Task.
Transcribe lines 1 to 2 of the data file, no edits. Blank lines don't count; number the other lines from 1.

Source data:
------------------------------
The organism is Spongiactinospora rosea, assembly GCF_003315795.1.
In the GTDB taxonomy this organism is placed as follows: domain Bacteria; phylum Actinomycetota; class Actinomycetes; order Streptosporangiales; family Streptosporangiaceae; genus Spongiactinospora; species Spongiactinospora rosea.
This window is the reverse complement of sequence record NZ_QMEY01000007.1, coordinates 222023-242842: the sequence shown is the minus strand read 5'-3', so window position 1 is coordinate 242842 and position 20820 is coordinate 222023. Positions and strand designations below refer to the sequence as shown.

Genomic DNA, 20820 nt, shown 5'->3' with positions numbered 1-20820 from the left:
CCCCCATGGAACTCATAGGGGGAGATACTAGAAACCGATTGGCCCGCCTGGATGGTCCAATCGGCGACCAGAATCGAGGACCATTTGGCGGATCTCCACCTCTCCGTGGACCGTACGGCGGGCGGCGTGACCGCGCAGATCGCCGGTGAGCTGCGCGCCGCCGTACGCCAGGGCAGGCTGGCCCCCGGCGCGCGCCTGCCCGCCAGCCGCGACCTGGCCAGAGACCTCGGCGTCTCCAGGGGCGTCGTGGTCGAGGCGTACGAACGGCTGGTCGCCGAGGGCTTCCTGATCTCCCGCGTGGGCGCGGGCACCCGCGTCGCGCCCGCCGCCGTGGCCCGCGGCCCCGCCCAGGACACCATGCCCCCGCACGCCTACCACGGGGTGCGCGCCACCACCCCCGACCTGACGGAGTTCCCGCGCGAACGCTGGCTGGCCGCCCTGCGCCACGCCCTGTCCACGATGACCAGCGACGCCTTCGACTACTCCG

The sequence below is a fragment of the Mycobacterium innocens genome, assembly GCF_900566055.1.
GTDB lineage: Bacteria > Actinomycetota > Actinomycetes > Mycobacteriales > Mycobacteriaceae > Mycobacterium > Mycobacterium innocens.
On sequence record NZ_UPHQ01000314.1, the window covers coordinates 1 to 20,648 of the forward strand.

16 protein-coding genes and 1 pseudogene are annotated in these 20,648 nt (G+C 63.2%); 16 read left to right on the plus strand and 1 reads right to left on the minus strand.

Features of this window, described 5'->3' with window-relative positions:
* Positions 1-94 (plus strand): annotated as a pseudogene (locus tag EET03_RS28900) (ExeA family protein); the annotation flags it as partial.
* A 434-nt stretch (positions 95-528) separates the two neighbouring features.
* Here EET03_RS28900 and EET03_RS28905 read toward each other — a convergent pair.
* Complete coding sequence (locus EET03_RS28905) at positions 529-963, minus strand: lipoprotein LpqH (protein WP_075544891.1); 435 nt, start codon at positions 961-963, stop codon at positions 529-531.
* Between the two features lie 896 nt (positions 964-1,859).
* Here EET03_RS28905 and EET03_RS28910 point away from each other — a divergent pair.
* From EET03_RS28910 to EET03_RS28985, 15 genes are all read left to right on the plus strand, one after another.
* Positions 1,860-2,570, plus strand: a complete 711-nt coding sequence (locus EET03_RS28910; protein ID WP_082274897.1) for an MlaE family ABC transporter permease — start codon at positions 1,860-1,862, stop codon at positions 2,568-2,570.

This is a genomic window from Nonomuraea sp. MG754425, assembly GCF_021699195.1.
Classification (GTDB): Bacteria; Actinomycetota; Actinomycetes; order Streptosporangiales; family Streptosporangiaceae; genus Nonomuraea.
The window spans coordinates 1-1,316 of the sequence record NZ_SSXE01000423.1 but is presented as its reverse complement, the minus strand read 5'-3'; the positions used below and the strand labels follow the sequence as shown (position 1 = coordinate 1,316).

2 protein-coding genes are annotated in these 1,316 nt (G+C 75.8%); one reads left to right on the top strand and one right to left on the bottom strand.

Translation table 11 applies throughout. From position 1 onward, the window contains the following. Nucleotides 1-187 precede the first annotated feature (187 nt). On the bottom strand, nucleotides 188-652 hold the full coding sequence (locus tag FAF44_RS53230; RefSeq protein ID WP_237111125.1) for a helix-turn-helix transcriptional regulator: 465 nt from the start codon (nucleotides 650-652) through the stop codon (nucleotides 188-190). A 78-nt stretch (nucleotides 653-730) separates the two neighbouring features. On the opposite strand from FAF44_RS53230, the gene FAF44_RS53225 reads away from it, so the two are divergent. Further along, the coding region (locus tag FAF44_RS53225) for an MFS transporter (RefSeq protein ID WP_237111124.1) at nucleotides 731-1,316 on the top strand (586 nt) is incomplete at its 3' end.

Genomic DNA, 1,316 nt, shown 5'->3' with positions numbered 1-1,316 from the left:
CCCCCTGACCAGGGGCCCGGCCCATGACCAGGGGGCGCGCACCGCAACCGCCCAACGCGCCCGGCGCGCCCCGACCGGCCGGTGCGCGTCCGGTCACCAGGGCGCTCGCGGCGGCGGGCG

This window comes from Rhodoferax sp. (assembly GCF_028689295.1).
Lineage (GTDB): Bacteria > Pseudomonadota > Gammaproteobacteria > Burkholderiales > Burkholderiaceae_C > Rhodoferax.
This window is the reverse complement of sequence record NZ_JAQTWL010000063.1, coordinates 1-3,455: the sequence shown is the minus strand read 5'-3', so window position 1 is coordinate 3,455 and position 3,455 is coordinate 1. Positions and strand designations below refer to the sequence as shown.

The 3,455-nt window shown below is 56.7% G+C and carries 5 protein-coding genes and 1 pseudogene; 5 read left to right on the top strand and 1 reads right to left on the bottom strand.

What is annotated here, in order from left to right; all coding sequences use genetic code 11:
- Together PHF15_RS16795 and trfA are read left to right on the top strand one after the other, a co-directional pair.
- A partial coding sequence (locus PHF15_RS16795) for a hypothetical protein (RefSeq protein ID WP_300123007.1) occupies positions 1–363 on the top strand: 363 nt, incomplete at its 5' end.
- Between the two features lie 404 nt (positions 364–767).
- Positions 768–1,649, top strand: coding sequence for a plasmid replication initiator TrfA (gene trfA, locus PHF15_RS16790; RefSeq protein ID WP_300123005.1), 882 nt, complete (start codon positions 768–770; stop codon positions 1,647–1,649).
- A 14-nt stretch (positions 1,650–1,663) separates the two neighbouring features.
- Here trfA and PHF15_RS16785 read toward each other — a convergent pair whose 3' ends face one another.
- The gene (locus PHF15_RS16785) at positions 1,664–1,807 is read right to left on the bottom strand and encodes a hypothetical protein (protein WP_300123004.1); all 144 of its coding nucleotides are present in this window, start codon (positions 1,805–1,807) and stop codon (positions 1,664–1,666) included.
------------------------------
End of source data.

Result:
The organism is Spongiactinospora rosea, assembly GCF_003315795.1.
In the GTDB taxonomy this organism is placed as follows: domain Bacteria; phylum Actinomycetota; class Actinomycetes; order Streptosporangiales; family Streptosporangiaceae; genus Spongiactinospora; species Spongiactinospora rosea.